THORNDIKE — More than 50 Unity College students got dirty Tuesday inside the McKay Farm and Research Station as they filled pods with soil as part of a project to prepare 1,000 American chestnut tree seedlings.

The multi-year replanting and study effort aims to restore the American chestnut tree around central Maine by growing seeds that are disease-resistant.

The American chestnut is classified as a tree of special concern in Maine because of the devastating effects of a blight accidentally imported to the East Coast more than 100 years ago, according to a college news release. Unity College is partnering with The American Chestnut Foundation and the New England Forestry Foundation on the project.

At the college’s Thorndike-based McKay Farm on Tuesday, professor Matthew Chatfield said the restoration project is necessary for the endangered tree, which has value as both a wildlife food and for wood products. Unity College students studying conservation biology and McKay Farm staff sowed and grew the American chestnut tree seedlings in the greenhouses at the research station.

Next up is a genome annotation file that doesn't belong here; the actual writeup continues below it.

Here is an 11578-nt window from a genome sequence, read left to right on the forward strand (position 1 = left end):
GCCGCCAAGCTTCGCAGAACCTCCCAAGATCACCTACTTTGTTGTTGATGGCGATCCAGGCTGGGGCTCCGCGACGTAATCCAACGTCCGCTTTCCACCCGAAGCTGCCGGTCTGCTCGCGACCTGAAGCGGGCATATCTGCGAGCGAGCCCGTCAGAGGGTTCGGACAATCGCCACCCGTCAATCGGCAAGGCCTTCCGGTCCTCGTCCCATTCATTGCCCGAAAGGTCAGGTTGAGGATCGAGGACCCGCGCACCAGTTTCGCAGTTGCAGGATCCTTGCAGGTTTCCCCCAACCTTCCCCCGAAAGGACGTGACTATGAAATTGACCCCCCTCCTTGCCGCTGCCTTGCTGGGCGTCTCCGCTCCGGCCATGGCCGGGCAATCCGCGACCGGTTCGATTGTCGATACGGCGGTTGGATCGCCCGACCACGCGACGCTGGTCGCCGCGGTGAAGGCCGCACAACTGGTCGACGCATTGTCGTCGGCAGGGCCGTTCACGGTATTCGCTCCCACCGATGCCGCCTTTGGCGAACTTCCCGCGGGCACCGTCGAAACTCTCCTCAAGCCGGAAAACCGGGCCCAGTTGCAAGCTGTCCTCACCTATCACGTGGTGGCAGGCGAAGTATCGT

Last year, the New England Forestry Foundation provided a planting location at its Thurston Memorial Forest in Knox and Montville. Volunteers on June 16 replanted trees in those areas.

Chatfield said the project’s study will reveal information about cold hardiness and disease resistance of the American chestnut as they are replanted in their native range.

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